By Joleigh Little, Teens for Life Director,
Wisconsin Right to Life
After years of hearing the (absolutely false to the point of absurdity) claim that the right-to-life movement is dominated by men, I’m going to do something that might be considered a little odd. I’m going to focus on men.
Before I do that, let me tell you that in my 27 years of involvement with this cause I have been surrounded by, mentored by, befriended by, and absolutely blessed to work with and for the most amazing women I have ever known. I have been given many shining examples of what it means to be a strong woman — one who understands that we can work, lead and advocate while still believing that our children are a blessing and never a burden.
When I look at our pro-life summer camps, female campers outnumber their male peers by at least five to one. This is a pretty normal ratio. Check out the staff rosters of our national office and state affiliates, as well as our local chapters. Visit a pregnancy resource center. You’re going to see a lot more lip gloss than you will stubble!
That said, each time I am at it reminds me of something very important. Men are not second class citizens in the fight for life. In fact, they are an indispensable part of what we do. The other side may disparage them for speaking out on a “women’s issue,” but let’s get a few facts straight:
1. Half of the children killed by abortion are boys. We need a generation of young men and boys to speak on their behalf. Thankfully, we have that generation and we are training them to share the truth in love. On our camp team we have four teen and college aged boys who have, this week alone, spoken intelligently and compassionately on the issues of stem cells, eugenics, and disability rights. Our camp and our world are better places because their voices have joined those of our articulate young women in defending their generation.
2. We aren’t just fighting to protect unborn children. NRLC and her 50 state affiliates also advocate for the lives of the elderly, the disabled and the medically vulnerable. That’s clearly not a “women’s issue.”
Often at camp we hear from one of my favorite advocates in the cause of life, Brother Paul O’Donnell. I have never met a stronger advocate for the medically vulnerable and, in fact, should I ever need an advocate in such a situation, I would want him fighting for my life. He is a strong, gentle and compassionate soul.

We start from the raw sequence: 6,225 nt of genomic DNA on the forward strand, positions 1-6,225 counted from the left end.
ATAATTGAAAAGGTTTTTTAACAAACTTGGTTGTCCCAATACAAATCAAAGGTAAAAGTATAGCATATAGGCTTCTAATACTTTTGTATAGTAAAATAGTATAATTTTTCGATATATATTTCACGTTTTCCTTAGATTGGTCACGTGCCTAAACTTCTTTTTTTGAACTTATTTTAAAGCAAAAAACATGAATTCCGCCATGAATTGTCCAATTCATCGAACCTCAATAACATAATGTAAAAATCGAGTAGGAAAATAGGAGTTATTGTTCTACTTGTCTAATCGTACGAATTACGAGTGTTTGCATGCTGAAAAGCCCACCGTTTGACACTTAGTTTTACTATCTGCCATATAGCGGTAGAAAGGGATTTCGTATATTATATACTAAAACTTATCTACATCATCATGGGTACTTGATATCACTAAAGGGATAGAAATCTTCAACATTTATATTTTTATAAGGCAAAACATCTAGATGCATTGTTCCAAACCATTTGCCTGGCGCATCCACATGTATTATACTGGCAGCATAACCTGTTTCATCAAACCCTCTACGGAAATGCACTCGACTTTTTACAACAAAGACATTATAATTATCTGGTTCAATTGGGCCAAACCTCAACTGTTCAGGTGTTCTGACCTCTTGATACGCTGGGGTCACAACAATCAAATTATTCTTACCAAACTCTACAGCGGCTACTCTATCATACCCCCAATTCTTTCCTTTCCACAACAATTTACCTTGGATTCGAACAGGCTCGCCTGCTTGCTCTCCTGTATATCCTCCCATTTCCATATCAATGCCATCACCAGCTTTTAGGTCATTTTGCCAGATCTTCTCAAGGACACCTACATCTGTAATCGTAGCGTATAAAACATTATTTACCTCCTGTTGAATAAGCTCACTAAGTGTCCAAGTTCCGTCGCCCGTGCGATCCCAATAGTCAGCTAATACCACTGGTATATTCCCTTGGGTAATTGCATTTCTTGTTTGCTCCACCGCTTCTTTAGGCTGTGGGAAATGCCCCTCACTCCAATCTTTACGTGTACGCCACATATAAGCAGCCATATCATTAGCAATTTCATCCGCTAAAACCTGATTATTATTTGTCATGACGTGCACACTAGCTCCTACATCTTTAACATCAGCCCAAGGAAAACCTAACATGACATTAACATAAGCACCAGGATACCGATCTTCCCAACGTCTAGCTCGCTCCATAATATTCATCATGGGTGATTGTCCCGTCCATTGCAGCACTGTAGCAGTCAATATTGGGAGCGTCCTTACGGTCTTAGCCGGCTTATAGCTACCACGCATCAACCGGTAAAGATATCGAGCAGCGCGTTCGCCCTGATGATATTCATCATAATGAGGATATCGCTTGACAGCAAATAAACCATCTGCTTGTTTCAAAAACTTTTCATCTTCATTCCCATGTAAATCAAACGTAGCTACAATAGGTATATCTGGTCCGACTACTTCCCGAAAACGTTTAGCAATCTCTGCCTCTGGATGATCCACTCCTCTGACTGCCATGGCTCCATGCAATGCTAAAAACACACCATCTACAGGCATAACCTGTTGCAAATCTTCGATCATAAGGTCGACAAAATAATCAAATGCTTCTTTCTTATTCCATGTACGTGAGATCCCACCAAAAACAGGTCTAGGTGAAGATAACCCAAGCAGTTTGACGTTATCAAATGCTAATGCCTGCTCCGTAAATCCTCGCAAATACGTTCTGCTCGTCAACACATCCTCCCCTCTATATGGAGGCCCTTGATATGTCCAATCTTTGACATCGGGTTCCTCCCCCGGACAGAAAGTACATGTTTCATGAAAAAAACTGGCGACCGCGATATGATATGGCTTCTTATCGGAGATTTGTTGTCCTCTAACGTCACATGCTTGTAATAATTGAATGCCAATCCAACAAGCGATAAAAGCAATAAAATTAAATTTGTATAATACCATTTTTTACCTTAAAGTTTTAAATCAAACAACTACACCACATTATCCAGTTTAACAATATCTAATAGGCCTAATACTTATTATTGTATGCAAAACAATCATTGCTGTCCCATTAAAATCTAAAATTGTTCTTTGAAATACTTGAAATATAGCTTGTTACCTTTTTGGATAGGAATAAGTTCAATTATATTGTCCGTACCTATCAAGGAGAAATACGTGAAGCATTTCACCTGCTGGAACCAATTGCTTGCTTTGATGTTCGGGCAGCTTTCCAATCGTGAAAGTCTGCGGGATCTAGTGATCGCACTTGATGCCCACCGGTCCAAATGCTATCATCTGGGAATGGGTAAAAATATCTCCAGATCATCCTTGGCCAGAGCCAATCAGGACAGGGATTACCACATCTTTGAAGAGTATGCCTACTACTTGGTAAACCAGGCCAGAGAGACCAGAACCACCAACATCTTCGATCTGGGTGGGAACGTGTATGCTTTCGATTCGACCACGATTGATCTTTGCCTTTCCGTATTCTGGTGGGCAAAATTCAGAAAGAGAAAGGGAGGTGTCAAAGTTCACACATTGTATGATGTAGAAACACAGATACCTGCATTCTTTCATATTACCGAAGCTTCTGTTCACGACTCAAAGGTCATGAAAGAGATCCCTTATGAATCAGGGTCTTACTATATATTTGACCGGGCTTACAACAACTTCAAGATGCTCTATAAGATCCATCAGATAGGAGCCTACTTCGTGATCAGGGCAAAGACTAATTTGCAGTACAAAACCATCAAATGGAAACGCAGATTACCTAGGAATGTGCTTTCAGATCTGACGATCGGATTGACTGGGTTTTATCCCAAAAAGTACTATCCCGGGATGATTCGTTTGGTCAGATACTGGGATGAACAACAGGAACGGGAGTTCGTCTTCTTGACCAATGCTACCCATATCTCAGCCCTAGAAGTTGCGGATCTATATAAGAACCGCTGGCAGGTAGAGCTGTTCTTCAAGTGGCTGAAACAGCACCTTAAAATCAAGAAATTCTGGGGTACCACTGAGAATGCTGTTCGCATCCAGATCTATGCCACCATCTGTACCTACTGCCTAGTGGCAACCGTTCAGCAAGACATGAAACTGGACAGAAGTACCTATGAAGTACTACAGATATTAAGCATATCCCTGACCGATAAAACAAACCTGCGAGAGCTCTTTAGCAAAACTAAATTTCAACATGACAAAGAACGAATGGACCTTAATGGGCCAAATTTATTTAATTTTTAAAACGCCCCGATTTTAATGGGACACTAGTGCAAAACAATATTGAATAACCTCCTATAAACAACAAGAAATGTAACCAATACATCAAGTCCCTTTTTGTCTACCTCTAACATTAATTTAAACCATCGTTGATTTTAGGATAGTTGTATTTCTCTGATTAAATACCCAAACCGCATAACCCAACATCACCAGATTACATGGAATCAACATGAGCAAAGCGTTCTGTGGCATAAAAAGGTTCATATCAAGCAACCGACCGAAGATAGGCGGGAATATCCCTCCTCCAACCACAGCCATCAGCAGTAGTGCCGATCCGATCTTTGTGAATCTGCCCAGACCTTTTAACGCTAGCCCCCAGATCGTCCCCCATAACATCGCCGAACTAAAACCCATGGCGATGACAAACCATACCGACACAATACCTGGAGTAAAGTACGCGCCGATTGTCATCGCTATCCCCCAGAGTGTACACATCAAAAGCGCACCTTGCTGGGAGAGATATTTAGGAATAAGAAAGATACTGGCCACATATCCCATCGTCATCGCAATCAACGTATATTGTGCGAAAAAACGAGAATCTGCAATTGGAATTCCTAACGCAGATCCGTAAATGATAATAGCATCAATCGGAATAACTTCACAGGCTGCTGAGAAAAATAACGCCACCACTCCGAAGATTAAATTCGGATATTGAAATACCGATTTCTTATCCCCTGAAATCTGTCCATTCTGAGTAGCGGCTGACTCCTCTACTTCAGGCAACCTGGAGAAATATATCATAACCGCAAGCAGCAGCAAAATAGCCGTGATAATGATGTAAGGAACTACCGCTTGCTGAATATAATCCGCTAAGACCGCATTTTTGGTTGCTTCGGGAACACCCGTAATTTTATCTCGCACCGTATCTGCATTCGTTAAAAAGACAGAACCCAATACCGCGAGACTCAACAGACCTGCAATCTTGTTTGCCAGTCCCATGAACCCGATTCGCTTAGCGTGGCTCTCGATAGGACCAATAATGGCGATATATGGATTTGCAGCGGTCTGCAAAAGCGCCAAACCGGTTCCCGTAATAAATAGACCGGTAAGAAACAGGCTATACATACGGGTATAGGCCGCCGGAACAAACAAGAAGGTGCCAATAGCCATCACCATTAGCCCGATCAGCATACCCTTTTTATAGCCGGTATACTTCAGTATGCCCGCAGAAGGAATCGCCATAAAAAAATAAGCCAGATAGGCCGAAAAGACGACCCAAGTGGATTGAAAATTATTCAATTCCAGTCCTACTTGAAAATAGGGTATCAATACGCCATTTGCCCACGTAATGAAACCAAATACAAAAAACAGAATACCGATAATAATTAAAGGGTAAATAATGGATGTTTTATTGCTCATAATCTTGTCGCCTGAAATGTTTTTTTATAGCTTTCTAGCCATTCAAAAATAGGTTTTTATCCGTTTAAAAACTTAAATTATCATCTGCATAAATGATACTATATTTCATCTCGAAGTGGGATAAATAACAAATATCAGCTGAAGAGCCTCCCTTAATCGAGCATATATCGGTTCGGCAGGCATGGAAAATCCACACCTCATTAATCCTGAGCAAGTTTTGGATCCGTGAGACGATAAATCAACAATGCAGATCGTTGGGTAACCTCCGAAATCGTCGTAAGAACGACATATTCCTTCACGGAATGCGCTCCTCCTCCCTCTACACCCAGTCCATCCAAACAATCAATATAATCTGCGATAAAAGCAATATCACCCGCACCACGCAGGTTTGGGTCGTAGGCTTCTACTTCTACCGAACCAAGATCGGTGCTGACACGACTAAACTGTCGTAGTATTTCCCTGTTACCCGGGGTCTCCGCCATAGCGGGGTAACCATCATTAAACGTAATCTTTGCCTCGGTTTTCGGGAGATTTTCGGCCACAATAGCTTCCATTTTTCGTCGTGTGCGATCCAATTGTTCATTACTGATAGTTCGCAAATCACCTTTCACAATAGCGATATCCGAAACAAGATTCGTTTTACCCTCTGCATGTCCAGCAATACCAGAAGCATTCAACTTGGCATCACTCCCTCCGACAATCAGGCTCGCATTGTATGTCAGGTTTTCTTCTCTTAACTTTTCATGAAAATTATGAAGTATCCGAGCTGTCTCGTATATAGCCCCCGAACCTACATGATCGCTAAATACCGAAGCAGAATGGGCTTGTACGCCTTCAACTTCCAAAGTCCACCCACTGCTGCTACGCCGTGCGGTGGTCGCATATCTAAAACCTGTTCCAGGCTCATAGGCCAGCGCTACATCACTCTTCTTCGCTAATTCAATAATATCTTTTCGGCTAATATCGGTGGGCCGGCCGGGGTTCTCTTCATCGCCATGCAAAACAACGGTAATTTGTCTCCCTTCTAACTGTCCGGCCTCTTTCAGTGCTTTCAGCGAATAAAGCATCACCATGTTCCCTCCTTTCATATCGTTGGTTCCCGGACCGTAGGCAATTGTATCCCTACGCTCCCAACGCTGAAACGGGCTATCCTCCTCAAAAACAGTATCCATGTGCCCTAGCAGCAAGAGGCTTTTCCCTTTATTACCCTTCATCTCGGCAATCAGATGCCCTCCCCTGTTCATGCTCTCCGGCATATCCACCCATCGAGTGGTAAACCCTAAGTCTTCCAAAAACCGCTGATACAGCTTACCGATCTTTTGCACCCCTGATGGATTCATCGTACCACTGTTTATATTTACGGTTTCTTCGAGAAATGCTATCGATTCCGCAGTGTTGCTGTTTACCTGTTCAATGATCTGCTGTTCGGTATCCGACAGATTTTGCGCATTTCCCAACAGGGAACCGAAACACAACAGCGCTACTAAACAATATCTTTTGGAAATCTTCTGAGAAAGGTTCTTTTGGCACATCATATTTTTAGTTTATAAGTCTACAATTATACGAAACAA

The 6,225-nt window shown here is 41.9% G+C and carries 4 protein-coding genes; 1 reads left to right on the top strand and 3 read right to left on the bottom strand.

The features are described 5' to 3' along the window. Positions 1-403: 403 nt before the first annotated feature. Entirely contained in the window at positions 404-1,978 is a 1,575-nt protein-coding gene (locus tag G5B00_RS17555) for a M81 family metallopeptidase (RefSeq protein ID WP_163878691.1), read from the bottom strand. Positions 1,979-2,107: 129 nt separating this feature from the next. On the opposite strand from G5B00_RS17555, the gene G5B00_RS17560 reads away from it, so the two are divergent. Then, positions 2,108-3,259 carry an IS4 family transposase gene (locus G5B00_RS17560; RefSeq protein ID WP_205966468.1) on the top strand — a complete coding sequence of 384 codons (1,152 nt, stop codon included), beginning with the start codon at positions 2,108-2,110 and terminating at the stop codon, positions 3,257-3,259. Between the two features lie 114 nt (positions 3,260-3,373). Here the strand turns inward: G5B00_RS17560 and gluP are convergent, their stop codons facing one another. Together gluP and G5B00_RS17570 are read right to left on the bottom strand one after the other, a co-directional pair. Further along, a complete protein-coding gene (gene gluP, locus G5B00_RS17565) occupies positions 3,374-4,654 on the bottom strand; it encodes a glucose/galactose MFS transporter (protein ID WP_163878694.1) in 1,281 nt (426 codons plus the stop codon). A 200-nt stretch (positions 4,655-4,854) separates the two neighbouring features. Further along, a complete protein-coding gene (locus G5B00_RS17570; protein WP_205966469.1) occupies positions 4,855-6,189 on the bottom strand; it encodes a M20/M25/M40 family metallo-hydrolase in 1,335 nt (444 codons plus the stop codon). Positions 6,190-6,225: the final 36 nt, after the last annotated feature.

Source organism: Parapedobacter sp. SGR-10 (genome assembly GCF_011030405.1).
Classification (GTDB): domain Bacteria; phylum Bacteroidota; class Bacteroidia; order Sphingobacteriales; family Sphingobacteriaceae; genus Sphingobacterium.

3. And the final fact, shared with our campers last year by one of my favorite pro-life men, district attorney Scott Southworth, “Guys… I’m telling you, abortion is sexist. It’s the rationale for allowing men to do whatever we want, whenever we want, without consequences. This doesn’t empower women. It exploits them.” In response to the claim that men will never know what it feels like to bear children and should therefore not have a voice in the abortion debate, he countered “I don’t know what it feels like to be a Beluga whale, either, but I do know that it’s wrong to hunt them to extinction!”
To say that men don’t play–or SHOULDN’T play– a vital role in debating, legislating and educating on the most vital social issue of our time is ridiculous. It’s like saying anyone who isn’t African American should keep their mouths shut when it comes to issues of racial inequality. It’s akin to saying that if do not have Down syndrome (or are a family member of someone who does), when 90% of all babies prenatally found to have Down’s are aborted, you should just sit down and shut up and let the conflict play itself out.
So from this woman who has spent more than half of her life actively advocating for women and children against the evil that is abortion, thank you, men, for not leaving us to fight this battle alone. Thank you for recognizing that being able to bear children doesn’t make us lesser or weaker than you. Thank you for speaking up to protect our dignity and the lives of our children.
Sure, we probably could do it without you… but please don’t ever make us try!
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